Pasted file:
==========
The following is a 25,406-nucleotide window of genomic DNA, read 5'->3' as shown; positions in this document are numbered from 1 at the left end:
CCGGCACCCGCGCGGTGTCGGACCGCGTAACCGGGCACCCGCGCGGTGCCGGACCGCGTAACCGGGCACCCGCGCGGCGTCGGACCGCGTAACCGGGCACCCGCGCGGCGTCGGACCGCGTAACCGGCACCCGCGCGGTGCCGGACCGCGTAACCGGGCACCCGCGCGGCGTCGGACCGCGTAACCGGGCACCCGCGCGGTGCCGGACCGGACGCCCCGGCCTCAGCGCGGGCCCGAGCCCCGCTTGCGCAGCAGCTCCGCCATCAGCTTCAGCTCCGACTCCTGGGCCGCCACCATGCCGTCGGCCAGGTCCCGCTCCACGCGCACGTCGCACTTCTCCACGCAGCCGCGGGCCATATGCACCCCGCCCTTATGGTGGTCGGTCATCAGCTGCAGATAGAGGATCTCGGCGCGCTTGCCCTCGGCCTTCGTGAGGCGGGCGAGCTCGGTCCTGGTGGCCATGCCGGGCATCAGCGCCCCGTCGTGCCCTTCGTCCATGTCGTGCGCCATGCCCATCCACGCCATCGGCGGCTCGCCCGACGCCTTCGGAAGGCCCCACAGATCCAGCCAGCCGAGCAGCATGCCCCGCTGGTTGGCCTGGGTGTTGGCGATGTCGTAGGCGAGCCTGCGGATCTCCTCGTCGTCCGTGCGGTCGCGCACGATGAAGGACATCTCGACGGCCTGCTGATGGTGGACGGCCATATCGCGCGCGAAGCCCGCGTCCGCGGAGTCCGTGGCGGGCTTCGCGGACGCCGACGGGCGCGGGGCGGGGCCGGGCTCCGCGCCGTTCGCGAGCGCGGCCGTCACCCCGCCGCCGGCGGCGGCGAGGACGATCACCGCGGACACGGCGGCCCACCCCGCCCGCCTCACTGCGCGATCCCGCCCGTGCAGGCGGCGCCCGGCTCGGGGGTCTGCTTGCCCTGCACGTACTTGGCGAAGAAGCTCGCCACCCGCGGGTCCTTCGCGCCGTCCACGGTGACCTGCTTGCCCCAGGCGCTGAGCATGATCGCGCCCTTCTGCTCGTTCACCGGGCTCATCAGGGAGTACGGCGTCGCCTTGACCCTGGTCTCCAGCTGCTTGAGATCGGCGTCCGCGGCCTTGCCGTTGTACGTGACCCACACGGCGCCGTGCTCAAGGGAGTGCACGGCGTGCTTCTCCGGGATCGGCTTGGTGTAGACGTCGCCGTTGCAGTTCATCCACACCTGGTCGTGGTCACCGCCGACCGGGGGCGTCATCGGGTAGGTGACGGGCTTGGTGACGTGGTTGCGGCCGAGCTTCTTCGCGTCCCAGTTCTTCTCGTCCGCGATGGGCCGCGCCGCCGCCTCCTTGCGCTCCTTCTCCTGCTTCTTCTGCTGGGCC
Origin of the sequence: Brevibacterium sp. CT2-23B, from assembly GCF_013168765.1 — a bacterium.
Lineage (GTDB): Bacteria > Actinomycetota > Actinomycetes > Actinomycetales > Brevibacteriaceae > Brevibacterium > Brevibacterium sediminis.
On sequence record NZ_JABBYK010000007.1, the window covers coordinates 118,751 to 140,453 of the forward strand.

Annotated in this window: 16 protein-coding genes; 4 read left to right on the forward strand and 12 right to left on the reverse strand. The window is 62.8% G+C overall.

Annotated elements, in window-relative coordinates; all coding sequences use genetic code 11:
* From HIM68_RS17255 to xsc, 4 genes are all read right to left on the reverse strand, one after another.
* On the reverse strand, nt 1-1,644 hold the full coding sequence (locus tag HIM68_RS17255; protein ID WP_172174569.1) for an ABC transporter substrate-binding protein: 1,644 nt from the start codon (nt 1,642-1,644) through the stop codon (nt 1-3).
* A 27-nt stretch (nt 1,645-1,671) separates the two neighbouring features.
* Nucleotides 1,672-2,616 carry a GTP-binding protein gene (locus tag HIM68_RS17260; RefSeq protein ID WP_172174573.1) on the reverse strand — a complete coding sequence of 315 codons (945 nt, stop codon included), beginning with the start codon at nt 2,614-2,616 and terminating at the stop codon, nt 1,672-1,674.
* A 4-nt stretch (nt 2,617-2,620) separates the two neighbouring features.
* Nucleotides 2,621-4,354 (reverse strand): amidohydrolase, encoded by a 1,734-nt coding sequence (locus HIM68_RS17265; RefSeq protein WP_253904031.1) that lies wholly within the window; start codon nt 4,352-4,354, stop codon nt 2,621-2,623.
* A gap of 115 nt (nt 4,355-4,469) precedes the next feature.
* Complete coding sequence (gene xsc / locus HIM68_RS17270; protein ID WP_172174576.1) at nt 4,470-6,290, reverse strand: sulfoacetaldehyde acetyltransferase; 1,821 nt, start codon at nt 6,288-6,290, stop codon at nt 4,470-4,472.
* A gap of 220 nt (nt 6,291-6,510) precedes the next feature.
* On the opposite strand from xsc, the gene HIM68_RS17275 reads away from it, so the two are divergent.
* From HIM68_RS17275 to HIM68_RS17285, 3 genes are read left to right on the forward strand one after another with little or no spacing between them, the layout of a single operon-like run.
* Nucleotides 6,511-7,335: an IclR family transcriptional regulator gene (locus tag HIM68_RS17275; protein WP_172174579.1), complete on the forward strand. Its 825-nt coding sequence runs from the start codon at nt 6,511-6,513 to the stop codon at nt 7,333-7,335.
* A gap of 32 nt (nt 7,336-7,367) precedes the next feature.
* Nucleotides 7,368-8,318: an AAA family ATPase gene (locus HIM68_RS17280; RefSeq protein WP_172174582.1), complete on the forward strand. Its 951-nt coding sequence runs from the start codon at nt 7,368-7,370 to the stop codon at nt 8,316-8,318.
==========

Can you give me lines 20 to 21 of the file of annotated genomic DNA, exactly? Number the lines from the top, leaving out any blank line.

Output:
* A gap of 32 nt (nt 7,336-7,367) precedes the next feature.
* Nucleotides 7,368-8,318: an AAA family ATPase gene (locus HIM68_RS17280; RefSeq protein WP_172174582.1), complete on the forward strand. Its 951-nt coding sequence runs from the start codon at nt 7,368-7,370 to the stop codon at nt 8,316-8,318.